A bipartisan senate committee released their recommendations on reforming New Jersey’s Economic Development Authority (EDA).
The special committee, chaired by Democratic Senator Bob Smith with Sen. Joe Pennacchio as vice chairman, mission to provide greater transparency and oversight to the EDA, improve it effectiveness of the policies used to create jobs, attract investments to distressed communities and generate long-term economic growth in New Jersey.
The 25 proposals the committee suggested include the creation of an independent inspector general to oversee the EDA, a chief compliance officer within the authority, the annual recertification of awards with additional penalties for violations, and the Senate’s advice and consent on the appointment of top EDA officials.
“We took a hard look at the programs in place to determine the reforms needed to make them work with more transparency and accountability,” said Sen. Smith in a statement released with the report. “We reviewed past practices with a critical eye so that we can develop constructive strategies for economic growth.”
According to Smith, the report provides a blueprint for reform and improvement to maximize the state’s ability to compete for jobs and economic growth, especially those in distressed communities.
The recommendations include a strict cap on individual awards, but no annual limit on the total program; an increase in the “net benefit” standard to require a greater return on investment, and a revision to the “but for” test that invites companies to pursue plans to relocate to other states.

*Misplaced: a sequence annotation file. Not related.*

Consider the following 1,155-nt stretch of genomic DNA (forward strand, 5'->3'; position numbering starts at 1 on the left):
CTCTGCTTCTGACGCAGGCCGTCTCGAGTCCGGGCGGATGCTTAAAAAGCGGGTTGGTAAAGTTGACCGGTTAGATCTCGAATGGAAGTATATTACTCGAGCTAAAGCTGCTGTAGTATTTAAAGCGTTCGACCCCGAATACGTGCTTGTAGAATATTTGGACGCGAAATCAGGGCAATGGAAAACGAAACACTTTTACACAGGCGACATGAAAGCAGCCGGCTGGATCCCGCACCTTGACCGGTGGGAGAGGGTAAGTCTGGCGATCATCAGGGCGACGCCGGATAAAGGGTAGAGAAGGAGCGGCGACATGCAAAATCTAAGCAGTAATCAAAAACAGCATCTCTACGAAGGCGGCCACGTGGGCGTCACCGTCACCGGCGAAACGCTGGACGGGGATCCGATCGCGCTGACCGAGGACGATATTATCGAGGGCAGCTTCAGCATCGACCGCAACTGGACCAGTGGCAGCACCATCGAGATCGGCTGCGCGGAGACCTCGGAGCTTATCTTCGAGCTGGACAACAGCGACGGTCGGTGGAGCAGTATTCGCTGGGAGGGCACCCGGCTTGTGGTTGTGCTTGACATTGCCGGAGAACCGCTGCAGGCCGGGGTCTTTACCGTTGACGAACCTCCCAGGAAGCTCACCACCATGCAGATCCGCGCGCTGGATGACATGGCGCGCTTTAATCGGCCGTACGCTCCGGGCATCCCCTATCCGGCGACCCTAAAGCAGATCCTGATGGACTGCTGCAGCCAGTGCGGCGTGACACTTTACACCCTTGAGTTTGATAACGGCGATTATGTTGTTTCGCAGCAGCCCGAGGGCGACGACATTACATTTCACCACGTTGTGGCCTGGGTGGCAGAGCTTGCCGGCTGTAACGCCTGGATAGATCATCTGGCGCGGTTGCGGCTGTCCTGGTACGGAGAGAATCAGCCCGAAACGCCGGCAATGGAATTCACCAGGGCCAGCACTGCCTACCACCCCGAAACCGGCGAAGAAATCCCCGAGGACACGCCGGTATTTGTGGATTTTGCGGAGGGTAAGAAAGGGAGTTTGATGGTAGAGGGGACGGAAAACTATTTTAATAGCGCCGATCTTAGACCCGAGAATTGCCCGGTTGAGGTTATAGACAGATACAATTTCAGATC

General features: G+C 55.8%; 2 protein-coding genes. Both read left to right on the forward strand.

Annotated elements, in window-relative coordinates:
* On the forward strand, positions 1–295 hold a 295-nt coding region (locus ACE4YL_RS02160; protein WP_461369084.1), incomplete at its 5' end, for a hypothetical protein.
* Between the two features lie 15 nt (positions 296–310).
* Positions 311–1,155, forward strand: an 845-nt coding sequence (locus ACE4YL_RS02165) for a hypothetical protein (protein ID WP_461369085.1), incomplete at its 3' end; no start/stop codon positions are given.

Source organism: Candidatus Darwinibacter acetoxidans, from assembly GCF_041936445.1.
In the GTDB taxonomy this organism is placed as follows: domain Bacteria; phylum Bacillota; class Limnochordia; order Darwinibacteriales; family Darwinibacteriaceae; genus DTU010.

Additional, the report found more support was needed for job training, affordable housing, residential tax credits, a program targeted for small and mid-sized businesses, and community benefit agreements.
Sen. Pennacchio commended Smith for producing a review of the tax incentive programs in a fair and bipartisan manner.
“Given New Jersey’s challenging business environment, we believe the final report represents a thoughtful strategy to make the Garden State more competitive, create new opportunities for residents, and better protect taxpayer dollars,” stated Pennacchio. “The report includes significant input from Senate Republicans that reflect many of the priorities we laid out at the beginning of the process.
The panel’s other members included Sens. Nilsa Cruz-Perez, Dawn Addiego, Joseph Lagana, and Declan J. O’Scanlon.
The incentive program under the EDA has been heavily scrutinized since a task force appointed by Gov. Phil Murphy found the agency did not have adequate procedures in place to vet applications for billions in lucrative awards and a lax culture when it came to evaluating applications by companies vying for the state’s tax incentives.
The governor’s office cited the report following Murphy’s own proposals for change, but holding firm on its position for the need for annual caps on incentive awards, according to NJ.com.
Senate President Steve Sweeney, who appointed the members, said the proposed reforms will bring greater transparency, accountability and oversight as it provides positive ideas to reestablish the tax incentive program for legislators.